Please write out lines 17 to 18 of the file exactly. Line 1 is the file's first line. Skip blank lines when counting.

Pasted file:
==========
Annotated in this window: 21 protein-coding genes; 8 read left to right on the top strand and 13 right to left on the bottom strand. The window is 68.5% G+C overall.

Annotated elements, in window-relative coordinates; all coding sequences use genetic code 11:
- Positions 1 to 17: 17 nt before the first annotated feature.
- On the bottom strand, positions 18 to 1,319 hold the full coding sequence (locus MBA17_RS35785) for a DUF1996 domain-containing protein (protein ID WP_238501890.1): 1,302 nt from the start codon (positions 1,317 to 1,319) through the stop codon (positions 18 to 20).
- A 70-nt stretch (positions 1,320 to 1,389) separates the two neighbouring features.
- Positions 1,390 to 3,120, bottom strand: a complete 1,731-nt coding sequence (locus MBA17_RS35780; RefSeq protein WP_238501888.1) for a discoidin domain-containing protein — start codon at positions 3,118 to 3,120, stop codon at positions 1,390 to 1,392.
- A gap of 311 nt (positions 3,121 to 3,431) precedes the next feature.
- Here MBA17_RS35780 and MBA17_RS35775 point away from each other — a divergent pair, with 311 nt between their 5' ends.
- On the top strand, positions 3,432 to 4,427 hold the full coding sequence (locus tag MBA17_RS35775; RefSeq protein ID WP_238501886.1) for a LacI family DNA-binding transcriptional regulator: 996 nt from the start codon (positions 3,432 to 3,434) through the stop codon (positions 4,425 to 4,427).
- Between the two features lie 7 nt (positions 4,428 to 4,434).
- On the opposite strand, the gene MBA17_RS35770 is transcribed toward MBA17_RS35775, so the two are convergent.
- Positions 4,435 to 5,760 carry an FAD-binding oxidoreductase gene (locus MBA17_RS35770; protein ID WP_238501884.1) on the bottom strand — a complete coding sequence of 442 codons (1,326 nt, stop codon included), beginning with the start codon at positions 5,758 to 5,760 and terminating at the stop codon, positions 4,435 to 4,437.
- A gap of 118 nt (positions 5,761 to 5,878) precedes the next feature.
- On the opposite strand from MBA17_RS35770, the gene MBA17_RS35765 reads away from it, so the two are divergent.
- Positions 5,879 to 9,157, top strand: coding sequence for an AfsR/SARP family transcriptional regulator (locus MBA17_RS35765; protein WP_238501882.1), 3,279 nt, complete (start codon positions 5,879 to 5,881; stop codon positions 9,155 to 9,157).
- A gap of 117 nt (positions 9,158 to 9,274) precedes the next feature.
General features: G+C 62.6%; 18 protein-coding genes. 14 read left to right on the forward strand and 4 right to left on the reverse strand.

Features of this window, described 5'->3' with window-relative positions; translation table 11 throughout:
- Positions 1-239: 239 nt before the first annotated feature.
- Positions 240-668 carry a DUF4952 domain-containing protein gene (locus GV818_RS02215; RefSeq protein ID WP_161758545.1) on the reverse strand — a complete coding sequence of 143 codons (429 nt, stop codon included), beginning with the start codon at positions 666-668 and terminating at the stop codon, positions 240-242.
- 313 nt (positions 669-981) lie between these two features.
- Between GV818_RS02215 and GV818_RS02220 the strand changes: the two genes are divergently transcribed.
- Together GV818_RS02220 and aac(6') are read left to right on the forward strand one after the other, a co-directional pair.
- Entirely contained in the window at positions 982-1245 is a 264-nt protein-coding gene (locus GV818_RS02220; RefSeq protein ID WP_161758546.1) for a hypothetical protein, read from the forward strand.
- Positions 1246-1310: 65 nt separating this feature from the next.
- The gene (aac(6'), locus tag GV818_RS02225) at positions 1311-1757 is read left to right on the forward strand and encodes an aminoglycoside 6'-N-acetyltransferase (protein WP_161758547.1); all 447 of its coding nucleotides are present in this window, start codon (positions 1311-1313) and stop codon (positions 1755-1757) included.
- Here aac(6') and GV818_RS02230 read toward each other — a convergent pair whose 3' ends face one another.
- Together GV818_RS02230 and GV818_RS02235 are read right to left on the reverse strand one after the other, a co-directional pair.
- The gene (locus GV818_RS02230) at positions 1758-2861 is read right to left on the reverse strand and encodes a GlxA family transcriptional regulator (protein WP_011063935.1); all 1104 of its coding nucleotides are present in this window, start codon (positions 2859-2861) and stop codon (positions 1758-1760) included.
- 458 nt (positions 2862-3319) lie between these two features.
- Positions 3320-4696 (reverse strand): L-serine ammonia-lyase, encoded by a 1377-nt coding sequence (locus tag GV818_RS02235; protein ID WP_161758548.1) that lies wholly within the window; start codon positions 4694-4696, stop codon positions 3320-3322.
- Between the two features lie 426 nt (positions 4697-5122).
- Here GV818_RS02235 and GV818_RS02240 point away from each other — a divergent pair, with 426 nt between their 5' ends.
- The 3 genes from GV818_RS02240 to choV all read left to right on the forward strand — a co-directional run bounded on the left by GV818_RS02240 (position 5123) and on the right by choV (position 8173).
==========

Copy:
General features: G+C 62.6%; 18 protein-coding genes. 14 read left to right on the forward strand and 4 right to left on the reverse strand.

Features of this window, described 5'->3' with window-relative positions; translation table 11 throughout: